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Greetings from Seattle, Washington, USA

Friday, April 3, 2015

M. S. Tatsuta Maru [1930s] -- Skywatch -- and More

From our collection of old postcards ... M. S. Tatsuta Maru ...

The Tatsuta Maru postcard from 1930s - perhaps early 40s.
17,000 Gross Tons
Orient - California Service
N. Y. K. Line

Back of the unused card.

Enlargement of the information on back of card.

Ship history ... from Wikipedia ...

The Tatsuta Maru, also known as Tatuta Maru, was a Japanese ocean liner owned by Nippon Yusen Kaisha (N.Y.K. Line). The ship was built in 1927-1930 by Mitsubishi Shipbuilding & Engineering Co. at Nagasaki, Japan.

The Tatsuta Maru was built for the trans-Pacific Orient-California fortnightly service. Principal ports-of-call included Hong Kong, Shanghai, Kobe, Yokohama, Honolulu, Los Angeles and San Francisco.

In December, 1941, the liner was part of an elaborate Japanese deception plan to mask the unannounced attack on the US Pacific Fleet in Pearl Harbor. She sailed from Yokohama on 2 December bound for San Francisco with the task of exchanging American evacuees from East Asia for Japanese nationals in the United States. She was scheduled to reach the US on 14 December and despite rumours of war the American press wrongly concluded that meant nothing was likely to happen for some time.

The master of the ship had sealed orders to turn around at midnight on 7 December and return to Japan while maintaining radio silence. Subsequently, the Tatsuta Maru was requisitioned as a troopship for the Imperial Japanese Navy.

On February 8, 1943, Tatsuta Maru was torpedoed and sunk by the enemy submarine (USS Tarpon) 42 miles east of Mikurajima. Some 1,400 Japanese soldiers on board were killed.

Recent Skywatch ...


Sunshine streaming through the cherry blossoms.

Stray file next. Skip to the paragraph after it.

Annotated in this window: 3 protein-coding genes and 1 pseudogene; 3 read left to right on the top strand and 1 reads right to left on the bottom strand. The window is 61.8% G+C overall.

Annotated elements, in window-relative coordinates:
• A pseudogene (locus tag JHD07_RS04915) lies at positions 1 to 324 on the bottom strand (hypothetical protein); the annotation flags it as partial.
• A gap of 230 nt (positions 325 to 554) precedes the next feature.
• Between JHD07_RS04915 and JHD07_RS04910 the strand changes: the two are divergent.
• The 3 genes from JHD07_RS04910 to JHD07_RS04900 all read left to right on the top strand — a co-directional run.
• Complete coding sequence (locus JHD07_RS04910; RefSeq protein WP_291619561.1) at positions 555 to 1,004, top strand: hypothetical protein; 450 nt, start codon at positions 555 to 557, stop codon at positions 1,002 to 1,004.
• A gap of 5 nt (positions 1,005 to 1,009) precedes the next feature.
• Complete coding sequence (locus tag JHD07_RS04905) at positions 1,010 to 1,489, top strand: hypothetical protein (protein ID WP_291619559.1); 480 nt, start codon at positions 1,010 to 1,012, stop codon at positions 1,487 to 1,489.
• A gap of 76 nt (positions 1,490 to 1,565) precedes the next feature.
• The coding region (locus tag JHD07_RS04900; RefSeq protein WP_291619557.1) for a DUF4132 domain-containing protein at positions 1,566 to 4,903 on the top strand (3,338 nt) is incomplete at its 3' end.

March 26th.
Linking up today with Skywatch Friday.  Thanks to Skywatch hosts!

A flower we couldn't pass up.
Do you know what it is?

In Port this week ...


Northern Hawk fishing vessel
at Pier 91

We love ship names.

Bulk carrier "Chris" departing Elliott Bay
on March 28.
Thank you for stopping by John's Island.


20 comments:

  1. Isn't that an open tulip? Or is it something else? :-)

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  2. John, I'm not good at flowers, but I'd guess this is in the tulip family. Love the ships as well, and what a sad story of the one at the top. War leaves so many sad stories. Thanks for sharing the pictures with the lovely blue water. And have a great Easter weekend.

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  3. Interesting postcard! So many men died during the Pearl Harbor attack. War is awful. And your skywatch and blossoms are pretty. Have a happy Friday!

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  4. Today blogger was a bit quicker ;)
    What a tragedy that happened to that ship!
    I hate wars! The big guys who want that
    war should fight against themselves like
    boxing or what ever. Then nobody else gets hurt.
    And thank you for the beautiful pictures with
    bright blue water :))
    Have a wonderful day
    【ツ】Knipsa


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  5. ahhh...the pretty pictures didn't make up for the sad mention of the war. Sigh

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  6. A sad link of cherry trees, associated with Japan, and Japanese naval warfare. But it's a beautiful photo that you've taken.

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  7. I love the tulip!

    Thanks for this interesting words about this ship. War is terrible.